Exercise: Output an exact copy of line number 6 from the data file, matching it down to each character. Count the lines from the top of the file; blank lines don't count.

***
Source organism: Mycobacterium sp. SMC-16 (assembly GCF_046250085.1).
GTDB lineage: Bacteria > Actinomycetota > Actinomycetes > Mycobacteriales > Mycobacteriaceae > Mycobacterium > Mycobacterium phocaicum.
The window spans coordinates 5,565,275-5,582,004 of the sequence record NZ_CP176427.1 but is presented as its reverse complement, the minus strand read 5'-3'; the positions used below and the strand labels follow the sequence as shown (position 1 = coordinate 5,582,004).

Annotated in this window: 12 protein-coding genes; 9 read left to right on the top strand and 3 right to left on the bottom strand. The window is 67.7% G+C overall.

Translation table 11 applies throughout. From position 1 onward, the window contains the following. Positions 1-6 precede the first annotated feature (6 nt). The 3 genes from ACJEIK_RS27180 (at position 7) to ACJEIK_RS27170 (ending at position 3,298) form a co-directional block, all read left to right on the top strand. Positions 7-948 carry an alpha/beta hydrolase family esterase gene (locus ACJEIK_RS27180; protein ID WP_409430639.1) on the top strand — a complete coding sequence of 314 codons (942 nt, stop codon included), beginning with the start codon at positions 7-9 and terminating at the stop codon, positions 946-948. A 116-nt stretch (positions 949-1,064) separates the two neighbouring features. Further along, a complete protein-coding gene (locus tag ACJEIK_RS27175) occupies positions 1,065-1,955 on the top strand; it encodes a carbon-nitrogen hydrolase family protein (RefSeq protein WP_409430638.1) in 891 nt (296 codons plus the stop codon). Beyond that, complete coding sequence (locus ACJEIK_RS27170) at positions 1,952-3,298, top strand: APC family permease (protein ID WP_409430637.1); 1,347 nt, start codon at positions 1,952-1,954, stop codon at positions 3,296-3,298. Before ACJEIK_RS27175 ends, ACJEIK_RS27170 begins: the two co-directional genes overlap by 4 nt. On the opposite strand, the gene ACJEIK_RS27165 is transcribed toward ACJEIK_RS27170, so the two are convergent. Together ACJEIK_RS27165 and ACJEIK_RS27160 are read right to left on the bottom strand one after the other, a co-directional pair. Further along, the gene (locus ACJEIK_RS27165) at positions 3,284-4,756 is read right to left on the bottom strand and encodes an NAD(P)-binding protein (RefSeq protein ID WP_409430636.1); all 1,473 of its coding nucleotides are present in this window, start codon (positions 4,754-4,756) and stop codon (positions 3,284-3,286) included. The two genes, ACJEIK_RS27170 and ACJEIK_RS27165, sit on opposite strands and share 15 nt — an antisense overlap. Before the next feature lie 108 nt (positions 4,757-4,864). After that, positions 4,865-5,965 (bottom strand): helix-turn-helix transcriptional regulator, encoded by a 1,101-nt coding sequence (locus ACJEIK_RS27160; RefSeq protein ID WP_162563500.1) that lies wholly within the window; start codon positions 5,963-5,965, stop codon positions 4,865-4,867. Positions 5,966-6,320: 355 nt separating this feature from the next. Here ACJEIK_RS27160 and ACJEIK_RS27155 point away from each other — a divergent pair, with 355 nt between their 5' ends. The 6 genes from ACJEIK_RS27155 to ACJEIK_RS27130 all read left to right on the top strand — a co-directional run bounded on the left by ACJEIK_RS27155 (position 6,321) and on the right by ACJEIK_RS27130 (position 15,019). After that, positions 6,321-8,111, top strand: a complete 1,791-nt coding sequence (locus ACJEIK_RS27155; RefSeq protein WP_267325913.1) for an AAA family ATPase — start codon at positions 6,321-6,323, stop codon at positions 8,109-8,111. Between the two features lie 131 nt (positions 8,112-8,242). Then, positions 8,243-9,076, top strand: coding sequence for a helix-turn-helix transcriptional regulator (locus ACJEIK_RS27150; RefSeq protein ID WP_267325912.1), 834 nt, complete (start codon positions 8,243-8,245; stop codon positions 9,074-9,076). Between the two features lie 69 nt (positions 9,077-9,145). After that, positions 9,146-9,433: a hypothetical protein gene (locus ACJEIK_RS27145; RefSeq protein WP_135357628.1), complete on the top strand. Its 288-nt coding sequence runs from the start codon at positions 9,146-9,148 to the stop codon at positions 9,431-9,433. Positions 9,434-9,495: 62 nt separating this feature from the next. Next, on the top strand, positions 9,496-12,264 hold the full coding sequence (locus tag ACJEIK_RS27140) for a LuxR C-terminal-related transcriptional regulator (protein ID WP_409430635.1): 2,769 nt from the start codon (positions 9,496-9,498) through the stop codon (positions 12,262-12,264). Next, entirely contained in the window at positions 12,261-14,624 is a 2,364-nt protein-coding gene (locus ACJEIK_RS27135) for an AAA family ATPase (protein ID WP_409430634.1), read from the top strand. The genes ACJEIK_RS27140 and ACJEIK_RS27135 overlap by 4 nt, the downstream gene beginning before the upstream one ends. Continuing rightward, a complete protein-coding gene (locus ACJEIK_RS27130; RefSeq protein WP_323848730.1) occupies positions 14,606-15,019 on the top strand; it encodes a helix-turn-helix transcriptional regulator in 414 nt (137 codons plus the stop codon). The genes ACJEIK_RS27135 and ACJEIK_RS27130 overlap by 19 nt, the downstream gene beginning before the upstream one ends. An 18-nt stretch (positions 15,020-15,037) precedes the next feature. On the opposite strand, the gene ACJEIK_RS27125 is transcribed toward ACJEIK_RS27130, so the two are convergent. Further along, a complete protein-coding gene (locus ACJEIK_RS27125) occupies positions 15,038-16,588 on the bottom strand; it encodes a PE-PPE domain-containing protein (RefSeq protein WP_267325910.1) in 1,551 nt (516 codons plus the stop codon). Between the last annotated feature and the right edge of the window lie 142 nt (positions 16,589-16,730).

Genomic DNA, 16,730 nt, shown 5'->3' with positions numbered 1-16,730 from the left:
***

Genomic DNA, 16,730 nt, shown 5'->3' with positions numbered 1-16,730 from the left: